Q&A with Reeta Saukkonen, QARA Lead

1. Can you tell us about your background and what led you to work in quality and regulatory compliance?
Like so many others, as a child I too wanted to help other people when I grow up, so I planned to become a doctor. Gradually I realised, however, that human biology is somehow rather messy and sometimes arbitrary compared to the logic of physics and technology. I ended up combining the two areas of interest at the Helsinki University of Technology (nowadays Aalto University) and studied biomedical engineering graduating firstly from the master’s programme and then continued as a post-graduate until I received my licentiate’s degree.

It is easy to understand why helping people would motivate one to work with medical engineering, but the step towards regulatory and quality work is not as evident for everyone, I guess. I have always been quite obedient and meticulous, and I like writing, which is something you get to do a fair amount when working with documents. For the start of my career, I “fought” my natural tendencies, thinking I would become far too stringent if I let myself work with compliance and, therefore, I worked mainly within project management. After a few years of contemplation, I finally entered the world of quality assurance and regulatory affairs, and I am glad that I did. I have learned that when you do something that comes naturally to you, the work is much more enjoyable. Looking back, this should have been a no-brainer really!

2. What are your day-to-day responsibilities and how does this fit into GlucoModicum as a whole?
I cannot say that I have many routines in my daily work. The team may discover an issue, or someone has a new idea, and I need to investigate how we should handle the situation to ensure we work in a compliant manner. On the other hand, I have continuous projects for example improving the way we work, which often take several days or even weeks to complete. Training the team in quality and regulatory topics is also part of my responsibilities, and this goes beyond setting up lectures. I view any encounter with a colleague as a potential opportunity to pass on knowledge about why standards and regulations are required. In an expert organization like ours, people usually find it easier to follow the rules when they understand the reasoning behind them. Naturally, I too have had to dive into new areas and have used many hours learning about new areas of regulations or about the science behind our technology.

3. How would you describe working at GlucoModicum?
We have a very competent team of experts in diverse fields, and it is a fun and multicultural team. In a small company, achieving goals is less about sticking to one’s own job and more about helping each other and continuously keeping an eye out for improvement ideas. I think we at GlucoModicum have been successful and lucky in that aspect, and there is a general atmosphere of being both supportive and ambitious at the same time.

4. Why is quality so integral to everything GlucoModicum does?
Well, the CE mark in Europe is a sign to the patient or healthcare provider that they do not need to worry about device safety or performance as they can trust the manufacturer and the authorities to have considered those already. Therefore, compliance is often a key marketing tool. Also, implementing quality management usually means implementing best practices and ensuring consistency in what we do. Quality only becomes additional labour and confusing documentation if it is not integrated into everyday work. When it is properly done, it becomes a by-product of the operations that are the true core of the company, like R&D and manufacturing.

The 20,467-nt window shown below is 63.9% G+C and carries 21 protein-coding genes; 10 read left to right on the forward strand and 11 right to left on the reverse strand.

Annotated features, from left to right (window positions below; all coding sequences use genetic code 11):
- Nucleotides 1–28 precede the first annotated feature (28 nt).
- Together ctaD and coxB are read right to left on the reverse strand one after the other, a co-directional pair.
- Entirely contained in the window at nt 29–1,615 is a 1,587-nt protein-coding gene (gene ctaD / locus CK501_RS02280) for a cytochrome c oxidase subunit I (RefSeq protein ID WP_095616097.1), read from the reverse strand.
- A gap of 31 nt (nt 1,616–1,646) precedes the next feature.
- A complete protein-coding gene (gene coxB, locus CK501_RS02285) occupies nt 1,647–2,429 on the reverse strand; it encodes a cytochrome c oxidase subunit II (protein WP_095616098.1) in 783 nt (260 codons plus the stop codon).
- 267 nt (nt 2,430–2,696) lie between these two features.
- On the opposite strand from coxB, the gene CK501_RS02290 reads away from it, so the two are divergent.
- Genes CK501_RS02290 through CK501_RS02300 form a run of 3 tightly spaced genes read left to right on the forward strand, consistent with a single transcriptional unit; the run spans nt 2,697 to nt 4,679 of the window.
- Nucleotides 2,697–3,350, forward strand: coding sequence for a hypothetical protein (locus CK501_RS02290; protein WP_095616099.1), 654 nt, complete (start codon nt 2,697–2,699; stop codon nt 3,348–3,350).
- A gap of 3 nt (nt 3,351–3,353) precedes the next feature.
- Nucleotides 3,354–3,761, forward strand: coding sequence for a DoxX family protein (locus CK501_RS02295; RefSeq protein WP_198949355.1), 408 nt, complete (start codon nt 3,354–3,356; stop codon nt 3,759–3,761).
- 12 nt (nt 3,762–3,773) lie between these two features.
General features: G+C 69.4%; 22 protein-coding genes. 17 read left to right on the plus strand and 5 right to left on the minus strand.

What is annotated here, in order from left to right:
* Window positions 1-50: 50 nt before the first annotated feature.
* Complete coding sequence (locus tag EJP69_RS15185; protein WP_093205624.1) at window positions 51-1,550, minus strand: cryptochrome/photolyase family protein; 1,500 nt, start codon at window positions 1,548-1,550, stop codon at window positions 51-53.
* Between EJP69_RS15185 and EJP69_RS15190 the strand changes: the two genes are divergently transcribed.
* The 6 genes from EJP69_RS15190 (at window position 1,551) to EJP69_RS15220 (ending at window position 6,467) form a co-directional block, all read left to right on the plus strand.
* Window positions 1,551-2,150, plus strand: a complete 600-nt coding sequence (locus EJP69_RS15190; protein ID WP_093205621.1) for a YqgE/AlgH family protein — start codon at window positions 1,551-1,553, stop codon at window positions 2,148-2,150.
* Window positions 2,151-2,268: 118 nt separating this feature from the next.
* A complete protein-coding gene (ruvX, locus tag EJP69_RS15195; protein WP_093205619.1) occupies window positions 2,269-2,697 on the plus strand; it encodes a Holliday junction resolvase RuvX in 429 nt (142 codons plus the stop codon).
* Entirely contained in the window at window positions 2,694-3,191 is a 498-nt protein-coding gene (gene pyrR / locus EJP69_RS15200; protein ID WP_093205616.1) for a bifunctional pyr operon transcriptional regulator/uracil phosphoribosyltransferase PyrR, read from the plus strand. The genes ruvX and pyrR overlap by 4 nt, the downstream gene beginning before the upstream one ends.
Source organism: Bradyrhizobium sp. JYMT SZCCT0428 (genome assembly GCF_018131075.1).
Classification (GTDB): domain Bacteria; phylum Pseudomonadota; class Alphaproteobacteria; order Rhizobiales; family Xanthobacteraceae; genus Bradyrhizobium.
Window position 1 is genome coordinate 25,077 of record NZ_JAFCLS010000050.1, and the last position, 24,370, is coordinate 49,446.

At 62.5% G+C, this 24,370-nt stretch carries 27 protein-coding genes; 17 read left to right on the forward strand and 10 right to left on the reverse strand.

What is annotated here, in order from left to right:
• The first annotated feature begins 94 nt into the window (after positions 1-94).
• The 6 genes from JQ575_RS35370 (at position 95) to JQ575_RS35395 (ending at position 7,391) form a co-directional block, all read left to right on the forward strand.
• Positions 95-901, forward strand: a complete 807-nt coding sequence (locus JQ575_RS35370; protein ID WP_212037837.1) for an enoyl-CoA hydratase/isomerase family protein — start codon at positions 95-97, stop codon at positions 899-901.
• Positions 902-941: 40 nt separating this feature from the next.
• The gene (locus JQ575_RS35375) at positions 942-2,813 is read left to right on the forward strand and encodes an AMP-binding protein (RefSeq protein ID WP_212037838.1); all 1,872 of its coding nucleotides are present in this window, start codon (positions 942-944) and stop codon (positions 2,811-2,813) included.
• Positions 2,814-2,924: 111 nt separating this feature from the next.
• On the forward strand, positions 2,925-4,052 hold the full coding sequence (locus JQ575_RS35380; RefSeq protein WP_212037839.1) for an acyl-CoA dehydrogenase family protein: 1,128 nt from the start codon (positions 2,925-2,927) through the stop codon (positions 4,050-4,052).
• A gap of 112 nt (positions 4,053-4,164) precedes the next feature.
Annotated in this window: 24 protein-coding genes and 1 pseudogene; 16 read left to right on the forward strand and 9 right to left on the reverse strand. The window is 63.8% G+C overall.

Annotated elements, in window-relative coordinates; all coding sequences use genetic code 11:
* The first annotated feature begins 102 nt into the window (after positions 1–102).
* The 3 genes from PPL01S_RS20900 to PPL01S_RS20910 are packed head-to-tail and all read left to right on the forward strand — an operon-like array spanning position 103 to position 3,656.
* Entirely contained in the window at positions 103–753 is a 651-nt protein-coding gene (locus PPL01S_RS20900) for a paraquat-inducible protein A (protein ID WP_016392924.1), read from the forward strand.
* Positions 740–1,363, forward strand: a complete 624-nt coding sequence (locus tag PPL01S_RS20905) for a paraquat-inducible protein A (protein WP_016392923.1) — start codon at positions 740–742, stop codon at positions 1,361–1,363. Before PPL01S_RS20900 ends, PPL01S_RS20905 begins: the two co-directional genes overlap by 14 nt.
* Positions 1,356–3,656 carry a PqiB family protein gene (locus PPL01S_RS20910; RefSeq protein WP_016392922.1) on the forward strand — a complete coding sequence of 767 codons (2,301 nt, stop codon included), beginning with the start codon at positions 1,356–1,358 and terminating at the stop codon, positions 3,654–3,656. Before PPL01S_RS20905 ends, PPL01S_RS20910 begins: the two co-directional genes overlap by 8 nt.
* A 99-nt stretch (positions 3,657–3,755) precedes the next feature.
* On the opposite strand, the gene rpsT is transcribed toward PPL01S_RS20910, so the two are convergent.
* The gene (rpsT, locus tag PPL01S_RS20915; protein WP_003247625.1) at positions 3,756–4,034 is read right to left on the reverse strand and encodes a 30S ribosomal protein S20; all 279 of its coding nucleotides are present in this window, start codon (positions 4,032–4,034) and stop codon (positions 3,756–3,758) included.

5. Thanks to your role, you get a unique insight into the regulatory landscape. What obstacles do you think GlucoModicum faces and how is the company prepared for them?
Regulations are not static and evolve continuously, usually towards the more stringent and restrictive direction. Local changes, like what happened with Brexit, can also introduce new requirements. At the same time, since GlucoModicum does not have to work on upgrading an existing product portfolio, we have been able to be proactive and focus on developing the best first product, parallel to monitoring the latest changes in Europe. We also partner up with companies and organizations who have vast experience in regulations in different regions, that way there are always many people providing input and monitoring the potential changes that we must prepare for.

6. You recently received ISO certification. What is the significance of this for GlucoModicum?
As an acknowledgement and as a signal towards different stake holders, the ISO 13485 quality management system certificate is highly important evidence that we work in a compliant manner. The certification process was a very pleasant experience because we could easily pull up any document that the Lead auditor requested to see. Anyone can write down nice sentences to form processes, but successfully going through a certification requires that said processes are used, thus producing the evidence of compliance along the way. For the team internally, receiving the certificate does not really change things. We have been working to our best capability according to ISO 13485 and will continue to do so in future.

7. What do you think are the key milestones for GlucoModicum in the next 5 years?
Naturally, achieving the CE mark for GlucoModicum’s first needle-free glucose monitoring device will be a key milestone, with FDA’s market approval being equally important shortly after that. Market approvals are, however, just the first steps which must be followed by getting into reimbursement programmes in different regions. There are certainly some exciting times ahead for us at GlucoModicum.